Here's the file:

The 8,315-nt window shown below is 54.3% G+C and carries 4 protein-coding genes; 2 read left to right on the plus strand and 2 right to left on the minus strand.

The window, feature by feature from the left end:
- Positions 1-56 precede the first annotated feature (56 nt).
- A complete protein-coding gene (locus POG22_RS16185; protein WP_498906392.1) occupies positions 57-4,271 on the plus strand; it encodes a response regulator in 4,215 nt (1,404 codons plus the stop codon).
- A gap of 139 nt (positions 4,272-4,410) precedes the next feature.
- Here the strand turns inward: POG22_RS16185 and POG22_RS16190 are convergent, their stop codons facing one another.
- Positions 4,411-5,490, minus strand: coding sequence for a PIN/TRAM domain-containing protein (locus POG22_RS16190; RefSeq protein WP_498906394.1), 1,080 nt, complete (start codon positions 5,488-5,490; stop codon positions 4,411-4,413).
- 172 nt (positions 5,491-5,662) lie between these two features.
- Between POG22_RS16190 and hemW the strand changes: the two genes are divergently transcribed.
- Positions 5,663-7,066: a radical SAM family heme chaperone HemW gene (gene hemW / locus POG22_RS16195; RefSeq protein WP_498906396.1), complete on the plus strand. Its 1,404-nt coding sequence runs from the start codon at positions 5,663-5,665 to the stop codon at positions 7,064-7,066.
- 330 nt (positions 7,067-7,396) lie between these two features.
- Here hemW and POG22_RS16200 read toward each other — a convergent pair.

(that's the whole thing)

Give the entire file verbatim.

The 8,315-nt window shown below is 54.3% G+C and carries 4 protein-coding genes; 2 read left to right on the plus strand and 2 right to left on the minus strand.

The window, feature by feature from the left end:
- Positions 1-56 precede the first annotated feature (56 nt).
- A complete protein-coding gene (locus POG22_RS16185; protein WP_498906392.1) occupies positions 57-4,271 on the plus strand; it encodes a response regulator in 4,215 nt (1,404 codons plus the stop codon).
- A gap of 139 nt (positions 4,272-4,410) precedes the next feature.
- Here the strand turns inward: POG22_RS16185 and POG22_RS16190 are convergent, their stop codons facing one another.
- Positions 4,411-5,490, minus strand: coding sequence for a PIN/TRAM domain-containing protein (locus POG22_RS16190; RefSeq protein WP_498906394.1), 1,080 nt, complete (start codon positions 5,488-5,490; stop codon positions 4,411-4,413).
- 172 nt (positions 5,491-5,662) lie between these two features.
- Between POG22_RS16190 and hemW the strand changes: the two genes are divergently transcribed.
- Positions 5,663-7,066: a radical SAM family heme chaperone HemW gene (gene hemW / locus POG22_RS16195; RefSeq protein WP_498906396.1), complete on the plus strand. Its 1,404-nt coding sequence runs from the start codon at positions 5,663-5,665 to the stop codon at positions 7,064-7,066.
- 330 nt (positions 7,067-7,396) lie between these two features.
- Here hemW and POG22_RS16200 read toward each other — a convergent pair.